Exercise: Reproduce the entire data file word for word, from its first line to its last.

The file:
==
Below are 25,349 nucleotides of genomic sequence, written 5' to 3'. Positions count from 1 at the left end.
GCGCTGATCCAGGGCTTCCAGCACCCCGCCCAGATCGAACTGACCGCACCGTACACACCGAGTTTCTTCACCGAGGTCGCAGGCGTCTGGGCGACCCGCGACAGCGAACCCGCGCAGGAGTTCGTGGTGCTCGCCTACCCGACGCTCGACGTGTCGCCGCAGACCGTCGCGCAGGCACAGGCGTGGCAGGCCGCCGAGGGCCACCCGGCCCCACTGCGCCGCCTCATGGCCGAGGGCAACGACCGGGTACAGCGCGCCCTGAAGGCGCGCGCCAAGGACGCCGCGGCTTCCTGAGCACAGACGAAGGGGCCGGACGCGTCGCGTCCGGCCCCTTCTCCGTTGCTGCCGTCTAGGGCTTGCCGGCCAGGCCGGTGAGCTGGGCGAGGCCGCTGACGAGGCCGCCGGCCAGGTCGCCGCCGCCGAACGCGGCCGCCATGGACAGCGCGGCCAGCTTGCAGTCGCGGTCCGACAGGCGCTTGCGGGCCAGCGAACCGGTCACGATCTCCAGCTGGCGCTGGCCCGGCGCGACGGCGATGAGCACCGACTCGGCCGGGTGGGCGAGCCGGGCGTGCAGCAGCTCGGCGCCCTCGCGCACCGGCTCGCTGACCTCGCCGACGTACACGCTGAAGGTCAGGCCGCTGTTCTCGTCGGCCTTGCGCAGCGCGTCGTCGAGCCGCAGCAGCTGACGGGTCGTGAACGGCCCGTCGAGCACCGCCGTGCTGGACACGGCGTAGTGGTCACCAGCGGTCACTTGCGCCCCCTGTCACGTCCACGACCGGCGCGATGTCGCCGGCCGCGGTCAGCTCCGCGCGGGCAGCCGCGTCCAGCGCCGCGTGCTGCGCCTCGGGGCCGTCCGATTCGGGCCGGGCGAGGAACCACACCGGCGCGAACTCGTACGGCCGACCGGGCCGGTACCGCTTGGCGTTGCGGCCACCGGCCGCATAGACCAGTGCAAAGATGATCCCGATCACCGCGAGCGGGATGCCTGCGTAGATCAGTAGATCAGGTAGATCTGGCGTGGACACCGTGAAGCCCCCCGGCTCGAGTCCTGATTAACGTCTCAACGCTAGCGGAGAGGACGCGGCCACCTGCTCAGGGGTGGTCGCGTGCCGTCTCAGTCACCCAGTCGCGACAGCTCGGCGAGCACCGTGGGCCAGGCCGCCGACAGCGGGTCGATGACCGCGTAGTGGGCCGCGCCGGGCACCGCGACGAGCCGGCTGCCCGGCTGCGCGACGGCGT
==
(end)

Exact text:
Below are 25,349 nucleotides of genomic sequence, written 5' to 3'. Positions count from 1 at the left end.
GCGCTGATCCAGGGCTTCCAGCACCCCGCCCAGATCGAACTGACCGCACCGTACACACCGAGTTTCTTCACCGAGGTCGCAGGCGTCTGGGCGACCCGCGACAGCGAACCCGCGCAGGAGTTCGTGGTGCTCGCCTACCCGACGCTCGACGTGTCGCCGCAGACCGTCGCGCAGGCACAGGCGTGGCAGGCCGCCGAGGGCCACCCGGCCCCACTGCGCCGCCTCATGGCCGAGGGCAACGACCGGGTACAGCGCGCCCTGAAGGCGCGCGCCAAGGACGCCGCGGCTTCCTGAGCACAGACGAAGGGGCCGGACGCGTCGCGTCCGGCCCCTTCTCCGTTGCTGCCGTCTAGGGCTTGCCGGCCAGGCCGGTGAGCTGGGCGAGGCCGCTGACGAGGCCGCCGGCCAGGTCGCCGCCGCCGAACGCGGCCGCCATGGACAGCGCGGCCAGCTTGCAGTCGCGGTCCGACAGGCGCTTGCGGGCCAGCGAACCGGTCACGATCTCCAGCTGGCGCTGGCCCGGCGCGACGGCGATGAGCACCGACTCGGCCGGGTGGGCGAGCCGGGCGTGCAGCAGCTCGGCGCCCTCGCGCACCGGCTCGCTGACCTCGCCGACGTACACGCTGAAGGTCAGGCCGCTGTTCTCGTCGGCCTTGCGCAGCGCGTCGTCGAGCCGCAGCAGCTGACGGGTCGTGAACGGCCCGTCGAGCACCGCCGTGCTGGACACGGCGTAGTGGTCACCAGCGGTCACTTGCGCCCCCTGTCACGTCCACGACCGGCGCGATGTCGCCGGCCGCGGTCAGCTCCGCGCGGGCAGCCGCGTCCAGCGCCGCGTGCTGCGCCTCGGGGCCGTCCGATTCGGGCCGGGCGAGGAACCACACCGGCGCGAACTCGTACGGCCGACCGGGCCGGTACCGCTTGGCGTTGCGGCCACCGGCCGCATAGACCAGTGCAAAGATGATCCCGATCACCGCGAGCGGGATGCCTGCGTAGATCAGTAGATCAGGTAGATCTGGCGTGGACACCGTGAAGCCCCCCGGCTCGAGTCCTGATTAACGTCTCAACGCTAGCGGAGAGGACGCGGCCACCTGCTCAGGGGTGGTCGCGTGCCGTCTCAGTCACCCAGTCGCGACAGCTCGGCGAGCACCGTGGGCCAGGCCGCCGACAGCGGGTCGATGACCGCGTAGTGGGCCGCGCCGGGCACCGCGACGAGCCGGCTGCCCGGCTGCGCGACGGCGT